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UPF-Africa’s “Peace Talks” Series Continues With Panel of Current and Former Heads of State

Africa—On July 4, 2020, UPF-Africa and the Africa chapter of the International Summit Council for Peace (ISCP) held a “Peace Talks” webinar titled “Rebuilding and Renewing Our Nations in the Post-Covid 19 World: Interdependence, Mutual Prosperity and Universal Values.” This web conference was the third in Africa’s series of “Peace Talks” conferences organized by UPF as part of its policy contributions to the fight against the Covid-19 pandemic. The web conference attracted about 1,440 participants who connected live from all over the world and over 2 million others who viewed it on two television channels in Sierra Leone.

The conference was chaired by H.E. Dr. Goodluck Jonathan, president (2010–2015) of the Federal Republic of Nigeria and chairman of the African branch of the International Summit Council for Peace (ISCP). Speakers included H.E. Uhuru Kenyatta, current president of the Republic of Kenya; H.E. Dr. Julius Maada Bio, current president of the Republic of Sierra Leone; H.E. Dr. Catherine Samba-Panza, president (2014–2016) of the Central African Republic; and H.E. Hery Rajaonarimampianina, president (2014–2018) of Madagascar. All presidents are leaders of major peacebuilding efforts on the African continent. [note: H.E. Bio was not able to participate but arranged for the conference to be carried live on television in Sierra Leone.]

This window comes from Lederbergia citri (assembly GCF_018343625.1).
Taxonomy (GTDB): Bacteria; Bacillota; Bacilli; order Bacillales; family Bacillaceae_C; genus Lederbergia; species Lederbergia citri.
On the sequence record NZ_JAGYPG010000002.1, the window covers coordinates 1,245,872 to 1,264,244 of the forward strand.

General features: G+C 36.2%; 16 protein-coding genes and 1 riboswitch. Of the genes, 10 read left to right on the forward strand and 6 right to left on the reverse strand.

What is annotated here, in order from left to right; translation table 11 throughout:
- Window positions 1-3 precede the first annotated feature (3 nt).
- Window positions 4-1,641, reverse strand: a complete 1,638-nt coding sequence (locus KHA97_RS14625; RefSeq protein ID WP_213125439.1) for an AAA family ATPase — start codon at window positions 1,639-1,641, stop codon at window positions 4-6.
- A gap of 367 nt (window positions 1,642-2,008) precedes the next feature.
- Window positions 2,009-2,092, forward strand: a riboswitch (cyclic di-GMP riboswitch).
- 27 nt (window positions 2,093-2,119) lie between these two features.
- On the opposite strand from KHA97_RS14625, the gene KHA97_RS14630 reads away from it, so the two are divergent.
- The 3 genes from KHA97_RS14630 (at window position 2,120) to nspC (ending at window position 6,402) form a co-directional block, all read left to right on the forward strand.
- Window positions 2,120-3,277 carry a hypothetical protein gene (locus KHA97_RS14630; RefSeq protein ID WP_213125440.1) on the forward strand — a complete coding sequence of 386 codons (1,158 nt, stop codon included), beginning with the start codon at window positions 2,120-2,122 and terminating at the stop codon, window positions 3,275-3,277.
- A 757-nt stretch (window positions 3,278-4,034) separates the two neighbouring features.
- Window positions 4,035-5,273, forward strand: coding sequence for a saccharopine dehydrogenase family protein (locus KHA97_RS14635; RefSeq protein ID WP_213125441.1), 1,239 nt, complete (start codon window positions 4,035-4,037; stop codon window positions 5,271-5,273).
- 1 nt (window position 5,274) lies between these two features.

Dr. Thomas Walsh, chair of UPF International, said in his welcome to participants that the webinar on the urgent topic of the pandemic is a timely one as the world is growing in its appreciation and respect for the African continent, “a shining star of our planet.” He turned the program over to the emcee, Mr. Adama Doumbia, secretary general for UPF-Africa, who noted that the Chat line was ablaze with questions and comments.

H.E. Dr. Goodluck Jonathan (President of Nigeria, 2010–1015) set the stage in his opening remarks, congratulating the African Union for its leadership in the fight against Covid-19. He stated that the prominent role played by Africa Centre for Disease Control, the Africa Covid-19 Fund and the joint Africa procurement platform in Covid-19 response demonstrated the continent’s potential to overcome its development challenges going forward. These challenges he enumerated as, among others, managing governance structures and democratic processes, reducing conflict, creating jobs for the almost 200 million young people ages 15-24 throughout the continent, increasing regional trade, and attracting foreign investment.